• Congressional leaders reportedly agreed over the weekend to another stopgap continuing resolution (CR) to fund part of the government until March 1 and the remainder until March 8, continuing the laddered approach of the November CR that originally kept the government open until January 19 and February 2. The new measure would give lawmakers more time to pass the appropriations bills under the $1.66 trillion topline spending number for fiscal year 20024 that Senate Majority Leader Chuck Schumer and House Speaker Mike Johnson agreed to earlier this month. The new reported CR marks a reversal of Johnson’s comments last month that he didn’t intend to pass another short-term spending measure, but the speaker was unable to bring any appropriations bills to the floor last week after GOP hardliners voted with Democrats to shoot down a procedural vote to signal their frustration with Johnson’s spending deal.
  • A Des Moines Register poll released Saturday showed former President Donald Trump leading the Republican primary field in Iowa ahead of Monday evening’s caucuses. Trump garnered the support of 48 percent of likely caucus-goers, while former U.N. Ambassador Nikki Haley polled second at 20 percent, overtaking Florida Gov. Ron DeSantis who is now capturing 16 percent of likely caucus-goers. Haley on Sunday notched the endorsement of former Maryland Gov. Larry Hogan, who recently stepped down from his leadership role with No Labels, an independent political organization. Meanwhile, the former president gained the support of former primary rival North Dakota Gov. Doug Burgum and Florida Sen. Marco Rubio, who ran against Trump in 2016. Monday’s caucuses are likely to be the coldest in the contest’s history, with the National Weather Service issuing a warning for “life-threatening wind chills” as low as minus 40 degrees in some parts of the state.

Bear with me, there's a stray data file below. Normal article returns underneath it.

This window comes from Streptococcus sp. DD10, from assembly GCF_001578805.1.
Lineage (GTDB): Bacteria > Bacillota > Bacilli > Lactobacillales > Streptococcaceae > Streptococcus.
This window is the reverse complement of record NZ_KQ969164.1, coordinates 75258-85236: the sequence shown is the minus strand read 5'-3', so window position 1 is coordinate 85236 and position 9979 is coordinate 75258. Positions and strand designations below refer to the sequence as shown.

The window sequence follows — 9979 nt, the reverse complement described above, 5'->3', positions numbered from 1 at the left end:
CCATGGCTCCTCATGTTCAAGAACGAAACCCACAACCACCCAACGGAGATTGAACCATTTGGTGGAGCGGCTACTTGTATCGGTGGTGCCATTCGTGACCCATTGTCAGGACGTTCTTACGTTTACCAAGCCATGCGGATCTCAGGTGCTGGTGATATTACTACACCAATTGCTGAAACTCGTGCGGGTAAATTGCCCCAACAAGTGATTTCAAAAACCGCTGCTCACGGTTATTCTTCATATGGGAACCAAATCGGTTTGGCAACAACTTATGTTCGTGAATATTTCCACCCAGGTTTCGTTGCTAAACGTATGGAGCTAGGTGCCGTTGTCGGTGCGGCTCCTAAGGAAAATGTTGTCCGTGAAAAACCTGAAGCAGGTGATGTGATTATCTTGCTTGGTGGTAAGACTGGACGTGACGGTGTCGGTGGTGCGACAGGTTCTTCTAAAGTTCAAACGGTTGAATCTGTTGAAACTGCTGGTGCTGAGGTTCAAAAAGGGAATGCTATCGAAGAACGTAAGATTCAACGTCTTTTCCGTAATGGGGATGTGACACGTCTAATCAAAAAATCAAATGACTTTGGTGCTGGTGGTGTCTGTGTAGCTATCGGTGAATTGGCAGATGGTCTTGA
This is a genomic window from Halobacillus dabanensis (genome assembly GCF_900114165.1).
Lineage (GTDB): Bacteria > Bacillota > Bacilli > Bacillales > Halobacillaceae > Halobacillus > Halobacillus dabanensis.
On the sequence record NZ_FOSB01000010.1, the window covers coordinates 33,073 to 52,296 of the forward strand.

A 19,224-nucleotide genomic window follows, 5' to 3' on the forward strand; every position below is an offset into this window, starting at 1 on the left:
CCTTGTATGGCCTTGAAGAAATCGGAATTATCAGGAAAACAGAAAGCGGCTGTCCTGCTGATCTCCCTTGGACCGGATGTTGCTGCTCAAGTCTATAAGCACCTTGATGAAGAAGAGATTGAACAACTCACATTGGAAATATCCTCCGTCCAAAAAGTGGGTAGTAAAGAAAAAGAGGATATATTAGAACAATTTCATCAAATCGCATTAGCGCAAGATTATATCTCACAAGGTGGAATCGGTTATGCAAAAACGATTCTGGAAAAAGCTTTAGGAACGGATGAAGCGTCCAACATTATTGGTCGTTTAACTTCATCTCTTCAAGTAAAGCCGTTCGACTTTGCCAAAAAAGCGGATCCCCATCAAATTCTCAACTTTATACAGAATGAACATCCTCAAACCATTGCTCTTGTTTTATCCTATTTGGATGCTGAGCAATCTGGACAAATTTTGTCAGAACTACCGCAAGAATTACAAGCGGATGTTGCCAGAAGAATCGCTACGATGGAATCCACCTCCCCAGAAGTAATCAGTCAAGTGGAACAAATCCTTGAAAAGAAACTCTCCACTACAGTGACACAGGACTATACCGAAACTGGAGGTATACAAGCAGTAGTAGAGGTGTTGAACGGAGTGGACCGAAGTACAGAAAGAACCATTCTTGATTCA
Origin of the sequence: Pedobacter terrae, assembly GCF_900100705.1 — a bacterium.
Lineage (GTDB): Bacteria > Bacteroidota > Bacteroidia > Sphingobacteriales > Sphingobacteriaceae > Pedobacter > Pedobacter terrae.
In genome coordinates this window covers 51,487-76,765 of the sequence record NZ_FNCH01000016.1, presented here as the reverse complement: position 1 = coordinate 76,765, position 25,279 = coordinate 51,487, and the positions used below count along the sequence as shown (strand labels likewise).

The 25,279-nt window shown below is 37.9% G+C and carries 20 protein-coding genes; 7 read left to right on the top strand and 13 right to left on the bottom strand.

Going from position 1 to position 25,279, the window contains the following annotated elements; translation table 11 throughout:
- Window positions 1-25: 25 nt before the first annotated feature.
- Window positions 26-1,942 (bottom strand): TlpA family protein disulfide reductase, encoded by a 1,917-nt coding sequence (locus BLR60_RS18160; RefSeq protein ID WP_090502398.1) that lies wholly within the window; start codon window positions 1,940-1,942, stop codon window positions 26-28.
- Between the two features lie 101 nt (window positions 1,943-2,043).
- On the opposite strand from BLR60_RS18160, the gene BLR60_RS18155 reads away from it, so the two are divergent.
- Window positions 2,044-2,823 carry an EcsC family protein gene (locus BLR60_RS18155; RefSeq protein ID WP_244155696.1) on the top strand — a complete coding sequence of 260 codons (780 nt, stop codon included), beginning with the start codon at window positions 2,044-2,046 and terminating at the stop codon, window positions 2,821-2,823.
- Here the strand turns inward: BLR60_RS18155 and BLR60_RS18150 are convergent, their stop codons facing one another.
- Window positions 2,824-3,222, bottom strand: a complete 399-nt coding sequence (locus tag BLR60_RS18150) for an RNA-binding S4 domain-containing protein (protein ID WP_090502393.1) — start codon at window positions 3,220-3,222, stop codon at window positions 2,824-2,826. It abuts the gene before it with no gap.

• Hunter Biden offered on Friday to testify privately before House impeachment investigators, reversing his previous insistence that he’d only testify at a public hearing. “If you issue a new proper subpoena, now that there is a duly authorized impeachment inquiry, Mr. Biden will comply for a hearing or deposition,” Abbe Lowell, Hunter’s lawyer, said in a letter sent to House Oversight Committee Chair James Comer and House Judiciary Committee Chair Jim Jordan. The reversal comes as House Republicans have pursued a contempt of Congress resolution against Hunter for refusing to testify. Jordan and Comer said in a letter Sunday that they would issue new subpoenas but maintained that the original subpoenas “are lawful and remain legally enforceable.”